It is generally thought that life expectancy in the past was less that it is today for our species as a whole and in the case of industrialized countries in particular. However, this belief counts as a falsehood not because it is untrue (it is, in fact, true) but because many people get this idea wrong in a few different ways. People often:
1) confuse life expectancy with lifespan;
2) underestimate the life expectancy of many past populations; and
3) think of the past compared to the present as a dichotomy, the present being one way, the past being the other way, failing to recognize diversity and variation in life history variables across our species and across time … life expectancy is seen as a measure of quality of life (which it may well be) that has tracked the one way progress of the human condition from a widespread past condition of short-lived misery to the present and much improved condition of living long and prospering. Continue reading Falsehood: “If this was the Stone Age, I’d be dead by now”→
Climate change may be the existential threat, but underlying this is, of course, population size. And this is a problem that never seems to go away. There are of course two ways, broadly speaking, to limit population growth aside from draconian policies governing reproduction (such as China’s One Child policy). One is sometimes called the demographic transition. This is when a combination of factors including so-called modernization which may involve increase quality of health care in combination with increased social equality lead to lower birth rates. The other is when things go badly wrong and interruptions in the food supply, warfare genocide, and epidemic disease simply cull out large parts of the population.
The following chart shows the effect of two major famines on the overall population increase in Ethiopia since 1950. If you squint and look at it kinda sideways you can see the slowing of population increase during this period. But really, it made little difference.
And here is the population of Rwanda since 1950, with the 1994 Genocide marked in. Here the event is much more clearly indicated but again, over the long term, there is not that much of an effect, just a delay in reaching some high future number.
Until recently, experts on population had estimated that world population would reach about 9 billion by around 2050, and then level off. But a new study by the UN indicates that population is likely to increase to more than 10 billion or so by the end of the century. The study came out in this week’s issue of Science (Gerland, P., Raftery, A. E., Šev, H., Li, N., Gu, D., Spoorenberg, T., … Heilig, G. K. (2014). Reports World population stabilization unlikely this century, (September), 1–5. doi:10.1038/42935, with additional information here). Here is what the projection looks like for the world, but you can go to the link and see the projections for each country, various regions, and projections for other demographic values.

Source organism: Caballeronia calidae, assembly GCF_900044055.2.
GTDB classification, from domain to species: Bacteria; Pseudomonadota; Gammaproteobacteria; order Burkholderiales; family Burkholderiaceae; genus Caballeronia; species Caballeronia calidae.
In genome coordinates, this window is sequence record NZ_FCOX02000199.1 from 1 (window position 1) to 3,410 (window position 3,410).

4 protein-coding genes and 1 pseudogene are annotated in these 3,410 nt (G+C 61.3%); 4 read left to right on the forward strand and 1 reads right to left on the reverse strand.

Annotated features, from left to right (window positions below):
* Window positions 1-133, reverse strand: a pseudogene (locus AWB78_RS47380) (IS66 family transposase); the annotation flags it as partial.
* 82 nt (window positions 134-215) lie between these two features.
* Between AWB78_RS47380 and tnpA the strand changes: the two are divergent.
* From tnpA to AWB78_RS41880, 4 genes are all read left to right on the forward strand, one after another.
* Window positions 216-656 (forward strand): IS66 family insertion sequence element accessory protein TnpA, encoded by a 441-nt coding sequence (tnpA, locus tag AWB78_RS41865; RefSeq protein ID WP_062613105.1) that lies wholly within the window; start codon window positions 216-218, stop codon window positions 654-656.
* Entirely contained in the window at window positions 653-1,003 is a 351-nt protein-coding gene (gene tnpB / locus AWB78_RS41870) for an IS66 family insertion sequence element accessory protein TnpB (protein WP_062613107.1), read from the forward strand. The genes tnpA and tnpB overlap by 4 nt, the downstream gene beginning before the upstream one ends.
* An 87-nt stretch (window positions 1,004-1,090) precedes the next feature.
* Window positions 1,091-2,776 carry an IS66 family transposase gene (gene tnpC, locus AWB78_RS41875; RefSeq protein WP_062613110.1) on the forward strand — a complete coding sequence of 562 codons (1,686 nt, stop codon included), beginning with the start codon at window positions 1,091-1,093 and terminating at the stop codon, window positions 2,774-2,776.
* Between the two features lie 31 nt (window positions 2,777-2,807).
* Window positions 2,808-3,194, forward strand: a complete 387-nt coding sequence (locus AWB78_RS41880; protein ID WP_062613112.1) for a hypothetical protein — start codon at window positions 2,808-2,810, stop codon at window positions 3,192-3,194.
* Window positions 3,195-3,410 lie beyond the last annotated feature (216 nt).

From the Abstract:
The United Nations recently released population projections based on data until 2012 and a Bayesian probabilistic methodology. Analysis of these data reveals that, contrary to previous literature, world population is unlikely to stop growing this century. There is an 80% probability that world population, now 7.2 billion, will increase to between 9.6 and 12.3 billion in 2100. This uncertainty is much smaller than the range from the traditional UN high and low variants. Much of the increase is expected to happen in Africa, in part due to higher fertility and a recent slowdown in the pace of fertility decline. Also, the ratio of working age people to older people is likely to decline substantially in all countries, even those that currently have young populations.
The new study is done differently than most earlier studies. According to Patrick Gerland, a UN demographer, “Earlier projections were strictly based on scenarios, so there was no uncertainty. This work provides a more statistically driven assessment that allows us to quantify the predictions, and offer a confidence interval that could be useful in planning.” Also earlier studies made unrealistic assumptions about fertility, allowing the entire world to have a higher or lower fertility to develop a range of outcomes. Author Adrian Raftery notes, ““In a given year and country the fertility rate might be half a child higher, but the probability that it would be half a child higher in all countries in all years in the future is very low.”
We need to be working towards a more rapid demographic transition, which in large part involved education of girls and access to good health care so babies survive better, and good reproductive services so women can no be so easily coerced into being baby factories.